The Shallows Sound Quality
    The Shallows was released theatrically with a 5.1-channel mix in the Dolby Digital and Datasat formats but for its Ultra HD Blu-ray release, Sony Pictures have created a new Dolby Atmos mix. Only the Ultra HD Blu-ray benefits from this new immersive audio soundtrack, with the regular Blu-ray using a lossless DTS-HD Master Audio 5.1-channel soundtrack that is presumably based on the original theatrical mix. That's a shame because the new Dolby Atmos soundtrack is absolutely fantastic and combines with the stellar visuals to deliver a superb audio/visual experience. We reviewed the Dolby Atmos soundtrack using a Denon AVR-X7200WA AV receiver in a 7.2.4 configuration.

    The new Dolby Atmos soundtrack is superb and completely immerses you in Nancy's plight

    The intimate nature of Nancy's plight really lends itself to an immersive audio soundtrack and the new mix delivers in spades. The sound designers take full advantage of the object-based nature of Dolby Atmos to create a completely realistic sound field. From the opening scenes on the beach you are surrounded in subtle audio cues but once Nancy goes out surfing the soundtrack simply kicks up a gear. As surf crashes around and above Nancy the sounds do the same and in scenes at the surface or under the water the side, rear and overhead channels are used to effectively immerse you in the ocean. The bass is also used to underscore the power of the ocean as well as the shark itself and in some scenes your entire system will get a thorough work-out. Despite the lively (no pun intended) nature of the soundtrack, dialogue remains centred to the screen and the score is effectively mixed across the frontal array and even to the sides at times. Overall this is a superb Dolby Atmos soundtrack that perfectly compliments the already impressive visuals.

    Extras

    The Ultra HD Blu-ray of The Shallows comes in a two disc set with the regular Blu-ray included, on which you'll find all the extras:

    Deleted Scenes (HD, 04:46) – These are three short extended scenes, often without completed effects, that remind you how much of the film was shot in a tank against green screen. The scenes are all short and don't really add to the narrative drive, so it's easy to see why the were cut and the tight running time is part of the film's appeal. The three scenes are Chloe sees the shark (HD, 01:30), Call for help (HD, 02:12) and A conversation with a seagull (HD, 01:04).

    Shooting in the Shallows (HD, 05:57) – A short featurette that explains how the film was shot and particularly how the filmmakers combined actual location work in Australia with a green screen shoot in a water tank. The filmmakers go to great lengths to make The Shallows as realistic as possible, from building a fake island on location to seamlessly marrying location and green screen shots and overall they are very successful within the limitations of their budget.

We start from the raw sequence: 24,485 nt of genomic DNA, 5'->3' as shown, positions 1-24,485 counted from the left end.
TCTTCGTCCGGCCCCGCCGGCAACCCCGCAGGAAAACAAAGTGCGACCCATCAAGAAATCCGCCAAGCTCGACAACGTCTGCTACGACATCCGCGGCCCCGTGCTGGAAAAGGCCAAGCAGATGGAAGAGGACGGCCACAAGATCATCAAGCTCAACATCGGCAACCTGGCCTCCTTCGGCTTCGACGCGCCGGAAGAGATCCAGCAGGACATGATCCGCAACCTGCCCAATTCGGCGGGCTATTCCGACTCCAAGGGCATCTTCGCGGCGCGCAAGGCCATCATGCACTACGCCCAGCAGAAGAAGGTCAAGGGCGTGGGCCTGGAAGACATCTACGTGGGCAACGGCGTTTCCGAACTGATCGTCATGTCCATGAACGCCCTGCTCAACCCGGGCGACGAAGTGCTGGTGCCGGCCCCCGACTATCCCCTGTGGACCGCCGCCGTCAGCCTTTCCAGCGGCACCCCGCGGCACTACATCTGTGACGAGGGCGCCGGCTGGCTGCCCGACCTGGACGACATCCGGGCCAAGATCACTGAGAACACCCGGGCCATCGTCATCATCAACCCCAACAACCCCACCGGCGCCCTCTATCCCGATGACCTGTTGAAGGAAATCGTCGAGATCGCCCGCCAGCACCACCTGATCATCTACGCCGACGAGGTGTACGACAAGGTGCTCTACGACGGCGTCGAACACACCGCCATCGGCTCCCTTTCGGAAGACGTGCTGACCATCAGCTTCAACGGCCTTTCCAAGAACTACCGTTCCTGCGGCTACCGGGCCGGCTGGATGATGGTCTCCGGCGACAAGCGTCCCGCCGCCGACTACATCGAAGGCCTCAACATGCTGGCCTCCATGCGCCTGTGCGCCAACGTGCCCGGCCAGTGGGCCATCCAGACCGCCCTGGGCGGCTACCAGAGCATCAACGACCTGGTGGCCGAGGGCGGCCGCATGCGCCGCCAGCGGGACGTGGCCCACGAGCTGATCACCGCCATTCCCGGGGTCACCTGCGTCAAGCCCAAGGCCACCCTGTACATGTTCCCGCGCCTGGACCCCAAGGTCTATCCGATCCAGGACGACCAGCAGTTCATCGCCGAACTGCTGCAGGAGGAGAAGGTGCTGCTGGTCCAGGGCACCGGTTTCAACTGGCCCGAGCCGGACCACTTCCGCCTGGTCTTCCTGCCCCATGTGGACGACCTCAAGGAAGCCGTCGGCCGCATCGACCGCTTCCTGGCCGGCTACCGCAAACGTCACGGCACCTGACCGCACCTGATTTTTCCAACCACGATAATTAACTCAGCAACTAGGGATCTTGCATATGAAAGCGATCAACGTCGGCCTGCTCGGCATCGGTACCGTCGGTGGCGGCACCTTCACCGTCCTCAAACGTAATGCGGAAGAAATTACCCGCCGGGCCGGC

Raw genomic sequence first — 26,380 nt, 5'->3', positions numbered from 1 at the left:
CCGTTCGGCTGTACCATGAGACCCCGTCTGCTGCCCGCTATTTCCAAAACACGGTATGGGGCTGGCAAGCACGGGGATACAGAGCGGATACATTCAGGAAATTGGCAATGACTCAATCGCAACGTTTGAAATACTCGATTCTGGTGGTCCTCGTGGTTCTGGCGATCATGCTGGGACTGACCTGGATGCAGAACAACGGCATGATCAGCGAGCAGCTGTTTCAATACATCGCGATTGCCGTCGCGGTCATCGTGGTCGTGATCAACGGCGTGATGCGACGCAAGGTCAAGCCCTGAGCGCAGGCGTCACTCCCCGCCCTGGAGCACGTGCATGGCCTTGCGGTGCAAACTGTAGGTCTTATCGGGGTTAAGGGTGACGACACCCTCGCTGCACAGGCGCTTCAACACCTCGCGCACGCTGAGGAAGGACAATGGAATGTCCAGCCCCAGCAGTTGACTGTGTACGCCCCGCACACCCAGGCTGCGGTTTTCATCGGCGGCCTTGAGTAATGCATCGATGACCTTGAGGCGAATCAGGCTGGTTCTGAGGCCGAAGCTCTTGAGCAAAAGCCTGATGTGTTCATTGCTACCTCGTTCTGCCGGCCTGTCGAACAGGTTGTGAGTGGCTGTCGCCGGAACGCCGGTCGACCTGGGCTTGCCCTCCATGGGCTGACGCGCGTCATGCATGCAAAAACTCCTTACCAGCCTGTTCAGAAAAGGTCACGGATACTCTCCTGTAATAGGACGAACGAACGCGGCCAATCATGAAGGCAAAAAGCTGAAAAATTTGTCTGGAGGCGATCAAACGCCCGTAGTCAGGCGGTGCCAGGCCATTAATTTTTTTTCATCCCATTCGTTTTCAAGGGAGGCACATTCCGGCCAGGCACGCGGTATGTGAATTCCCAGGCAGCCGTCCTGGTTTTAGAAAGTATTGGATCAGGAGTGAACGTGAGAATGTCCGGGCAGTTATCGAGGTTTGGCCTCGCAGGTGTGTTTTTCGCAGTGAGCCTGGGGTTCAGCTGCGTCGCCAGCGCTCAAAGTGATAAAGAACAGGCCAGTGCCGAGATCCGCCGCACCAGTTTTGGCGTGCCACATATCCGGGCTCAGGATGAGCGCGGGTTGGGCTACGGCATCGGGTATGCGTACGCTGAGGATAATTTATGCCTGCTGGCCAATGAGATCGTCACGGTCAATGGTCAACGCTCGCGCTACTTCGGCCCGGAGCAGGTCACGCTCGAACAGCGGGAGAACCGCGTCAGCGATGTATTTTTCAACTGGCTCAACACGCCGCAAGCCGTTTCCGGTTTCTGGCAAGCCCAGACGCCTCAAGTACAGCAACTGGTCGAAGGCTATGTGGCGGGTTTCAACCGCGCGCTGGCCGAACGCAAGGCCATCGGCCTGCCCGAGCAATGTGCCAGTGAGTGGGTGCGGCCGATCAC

When Sharks Attack (HD, 07:34) – This featurette includes an interview with an actual shark attack survivor and also interviews a shark expert who discusses the natural behaviour of sharks. So given all this useful information, it's a shame that the shark gets rather demonised towards the end of the film itself.

    How to Build a Shark (HD, 06:34) – This informative featurette shows you how the effects team designed and animated the shark for the film and the thought processes that went into the animal's movements and behaviour.

    Finding the Perfect Beach: Lord Howe Island (HD, 06:01) – This short featurette covers the actual location, which was a beautiful but remote island off the coast of Australia. Since the island is within a protected marine reserve, the filmmakers had to be especially careful when shooting there.

    Ultra HD Blu-ray Verdict

    The Shallows Ultra HD Blu-ray Verdict
    The Shallows is a fantastic little aquatic thriller that sets up its simple premise and for most of its running time it ratchets up the tension in a very effective manner. A great performance by Blake Lively and some clever filmmaking help to sell the illusion of reality and for much of the film the 'less is more' approach is applied to the shark. Sadly the film overplays its hand in the final act and ends up demonising the shark in traditional fashion but overall it remains a hugely enjoyable 86 minutes that is definitely worth checking out.

    The Shallows is a great little thriller that benefits from an equally excellent 4K Blu-ray

    The Shallows isn't just a great film, it's also one of the best Ultra HD Blu-rays that we've seen to date. It might only use a 2K source but in every respect the Ultra HD Blu-ray is superior to the Full HD Blu-ray and it's a marvellous example of how WCG and HDR can enhance your viewing experience. The Ultra HD Blu-ray also boasts a fantastic new Dolby Atmos soundtrack that isn't included on the regular Blu-ray and perfectly compliments the stunning visuals. The extras are all to be found on the included normal Blu-ray and, whilst limited, are reasonably informative. Overall the Ultra HD Blu-ray release of The Shallows comes highly recommended.


    You can buy The Shallows on Ultra HD Blu-ray here and Regular Blu-ray here.


    The Rundown

    Movie

    8

    Picture Quality

    10

    Sound Quality

    10

    Extras

    6

    Overall

    9

    9
    AVForumsSCORE
    OUT OF
    10
    You own this Total 4
    You want this Total 3
    You had this Total 0